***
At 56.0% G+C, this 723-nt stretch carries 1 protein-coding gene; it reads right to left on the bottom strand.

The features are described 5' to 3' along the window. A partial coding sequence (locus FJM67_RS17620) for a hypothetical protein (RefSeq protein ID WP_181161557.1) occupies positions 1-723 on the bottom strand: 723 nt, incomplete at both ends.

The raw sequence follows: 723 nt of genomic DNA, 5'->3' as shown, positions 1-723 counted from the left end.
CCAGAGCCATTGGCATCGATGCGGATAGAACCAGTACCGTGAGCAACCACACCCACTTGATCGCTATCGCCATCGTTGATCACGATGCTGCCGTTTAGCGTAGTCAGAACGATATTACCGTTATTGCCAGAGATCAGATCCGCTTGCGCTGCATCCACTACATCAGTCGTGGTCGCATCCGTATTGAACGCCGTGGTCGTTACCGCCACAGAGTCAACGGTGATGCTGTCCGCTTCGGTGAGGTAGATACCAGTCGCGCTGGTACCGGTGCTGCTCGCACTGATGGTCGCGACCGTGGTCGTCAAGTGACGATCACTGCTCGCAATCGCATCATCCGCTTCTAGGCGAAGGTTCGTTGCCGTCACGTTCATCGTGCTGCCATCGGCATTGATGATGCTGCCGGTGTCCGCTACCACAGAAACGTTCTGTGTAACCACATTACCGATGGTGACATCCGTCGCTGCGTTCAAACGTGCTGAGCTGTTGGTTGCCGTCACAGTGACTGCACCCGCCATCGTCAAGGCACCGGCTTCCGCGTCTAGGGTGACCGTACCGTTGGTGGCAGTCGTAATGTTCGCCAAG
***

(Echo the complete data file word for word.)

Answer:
At 56.0% G+C, this 723-nt stretch carries 1 protein-coding gene; it reads right to left on the bottom strand.

The features are described 5' to 3' along the window. A partial coding sequence (locus FJM67_RS17620) for a hypothetical protein (RefSeq protein ID WP_181161557.1) occupies positions 1-723 on the bottom strand: 723 nt, incomplete at both ends.

The raw sequence follows: 723 nt of genomic DNA, 5'->3' as shown, positions 1-723 counted from the left end.
CCAGAGCCATTGGCATCGATGCGGATAGAACCAGTACCGTGAGCAACCACACCCACTTGATCGCTATCGCCATCGTTGATCACGATGCTGCCGTTTAGCGTAGTCAGAACGATATTACCGTTATTGCCAGAGATCAGATCCGCTTGCGCTGCATCCACTACATCAGTCGTGGTCGCATCCGTATTGAACGCCGTGGTCGTTACCGCCACAGAGTCAACGGTGATGCTGTCCGCTTCGGTGAGGTAGATACCAGTCGCGCTGGTACCGGTGCTGCTCGCACTGATGGTCGCGACCGTGGTCGTCAAGTGACGATCACTGCTCGCAATCGCATCATCCGCTTCTAGGCGAAGGTTCGTTGCCGTCACGTTCATCGTGCTGCCATCGGCATTGATGATGCTGCCGGTGTCCGCTACCACAGAAACGTTCTGTGTAACCACATTACCGATGGTGACATCCGTCGCTGCGTTCAAACGTGCTGAGCTGTTGGTTGCCGTCACAGTGACTGCACCCGCCATCGTCAAGGCACCGGCTTCCGCGTCTAGGGTGACCGTACCGTTGGTGGCAGTCGTAATGTTCGCCAAG